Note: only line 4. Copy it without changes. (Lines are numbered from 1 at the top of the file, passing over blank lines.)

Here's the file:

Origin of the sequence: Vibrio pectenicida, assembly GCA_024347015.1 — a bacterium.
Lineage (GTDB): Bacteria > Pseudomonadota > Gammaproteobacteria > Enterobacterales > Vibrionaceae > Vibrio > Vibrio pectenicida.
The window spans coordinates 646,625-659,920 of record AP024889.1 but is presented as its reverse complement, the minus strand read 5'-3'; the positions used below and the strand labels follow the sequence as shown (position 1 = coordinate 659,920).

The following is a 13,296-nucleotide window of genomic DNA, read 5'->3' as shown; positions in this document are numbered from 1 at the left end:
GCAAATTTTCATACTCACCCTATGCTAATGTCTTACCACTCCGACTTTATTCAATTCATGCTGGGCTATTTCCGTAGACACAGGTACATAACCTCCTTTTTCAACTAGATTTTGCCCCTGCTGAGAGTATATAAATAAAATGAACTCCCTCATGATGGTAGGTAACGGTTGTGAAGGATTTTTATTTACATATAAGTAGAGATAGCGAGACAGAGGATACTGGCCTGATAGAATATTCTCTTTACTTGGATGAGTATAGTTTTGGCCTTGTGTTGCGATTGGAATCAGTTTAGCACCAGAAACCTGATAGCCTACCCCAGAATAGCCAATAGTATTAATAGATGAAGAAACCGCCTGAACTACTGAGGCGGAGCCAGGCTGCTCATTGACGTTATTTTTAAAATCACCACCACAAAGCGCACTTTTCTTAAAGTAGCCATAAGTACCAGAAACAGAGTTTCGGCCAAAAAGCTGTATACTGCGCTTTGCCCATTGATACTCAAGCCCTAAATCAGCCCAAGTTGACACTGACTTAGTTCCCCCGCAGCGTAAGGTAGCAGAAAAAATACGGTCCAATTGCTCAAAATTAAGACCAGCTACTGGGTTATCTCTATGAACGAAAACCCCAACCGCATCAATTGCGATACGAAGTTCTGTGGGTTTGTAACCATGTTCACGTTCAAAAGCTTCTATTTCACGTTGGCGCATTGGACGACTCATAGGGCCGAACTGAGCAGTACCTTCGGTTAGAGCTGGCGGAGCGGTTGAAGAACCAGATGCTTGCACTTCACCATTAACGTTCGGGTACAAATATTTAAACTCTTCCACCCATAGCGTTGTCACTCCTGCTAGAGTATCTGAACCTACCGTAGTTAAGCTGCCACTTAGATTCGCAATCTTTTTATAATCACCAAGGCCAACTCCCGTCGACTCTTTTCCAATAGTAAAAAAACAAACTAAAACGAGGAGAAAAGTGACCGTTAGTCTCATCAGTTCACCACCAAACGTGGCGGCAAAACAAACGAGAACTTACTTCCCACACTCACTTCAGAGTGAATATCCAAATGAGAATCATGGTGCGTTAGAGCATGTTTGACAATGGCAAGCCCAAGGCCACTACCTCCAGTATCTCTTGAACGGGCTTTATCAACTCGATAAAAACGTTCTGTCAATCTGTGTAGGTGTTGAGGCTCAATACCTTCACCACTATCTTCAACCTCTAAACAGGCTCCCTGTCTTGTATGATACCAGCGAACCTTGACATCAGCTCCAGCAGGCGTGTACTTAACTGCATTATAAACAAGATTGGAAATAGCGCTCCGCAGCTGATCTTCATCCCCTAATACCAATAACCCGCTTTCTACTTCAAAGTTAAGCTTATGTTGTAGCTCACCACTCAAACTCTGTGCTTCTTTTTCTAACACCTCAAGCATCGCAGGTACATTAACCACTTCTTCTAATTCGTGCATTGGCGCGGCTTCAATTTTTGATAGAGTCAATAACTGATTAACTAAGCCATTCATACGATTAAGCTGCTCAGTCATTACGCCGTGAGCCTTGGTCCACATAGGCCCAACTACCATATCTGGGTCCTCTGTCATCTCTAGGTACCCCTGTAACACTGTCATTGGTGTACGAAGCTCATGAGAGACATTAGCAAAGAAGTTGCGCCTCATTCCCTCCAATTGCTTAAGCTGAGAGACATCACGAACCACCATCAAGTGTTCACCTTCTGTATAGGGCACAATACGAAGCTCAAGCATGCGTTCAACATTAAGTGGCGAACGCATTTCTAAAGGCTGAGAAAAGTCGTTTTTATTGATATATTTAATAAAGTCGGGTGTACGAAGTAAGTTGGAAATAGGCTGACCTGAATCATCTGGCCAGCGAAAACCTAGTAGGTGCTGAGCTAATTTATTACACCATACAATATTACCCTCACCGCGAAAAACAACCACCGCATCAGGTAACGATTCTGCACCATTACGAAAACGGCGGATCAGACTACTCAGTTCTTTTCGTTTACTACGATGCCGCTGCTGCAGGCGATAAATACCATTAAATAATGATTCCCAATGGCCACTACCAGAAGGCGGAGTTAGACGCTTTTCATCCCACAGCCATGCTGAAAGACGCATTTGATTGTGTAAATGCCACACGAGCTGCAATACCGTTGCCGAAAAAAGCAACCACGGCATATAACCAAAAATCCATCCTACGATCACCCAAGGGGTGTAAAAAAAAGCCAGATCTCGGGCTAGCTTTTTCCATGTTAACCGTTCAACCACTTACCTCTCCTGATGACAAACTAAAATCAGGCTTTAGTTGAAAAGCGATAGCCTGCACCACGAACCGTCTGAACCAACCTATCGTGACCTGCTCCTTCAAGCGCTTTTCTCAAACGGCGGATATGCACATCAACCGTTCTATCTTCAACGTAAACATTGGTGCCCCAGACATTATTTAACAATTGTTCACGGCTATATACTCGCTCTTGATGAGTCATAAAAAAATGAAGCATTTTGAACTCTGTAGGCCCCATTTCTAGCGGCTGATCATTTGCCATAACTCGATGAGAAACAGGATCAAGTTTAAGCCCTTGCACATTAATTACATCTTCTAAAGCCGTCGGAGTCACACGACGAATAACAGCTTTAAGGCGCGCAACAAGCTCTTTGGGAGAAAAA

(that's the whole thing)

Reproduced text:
The following is a 13,296-nucleotide window of genomic DNA, read 5'->3' as shown; positions in this document are numbered from 1 at the left end: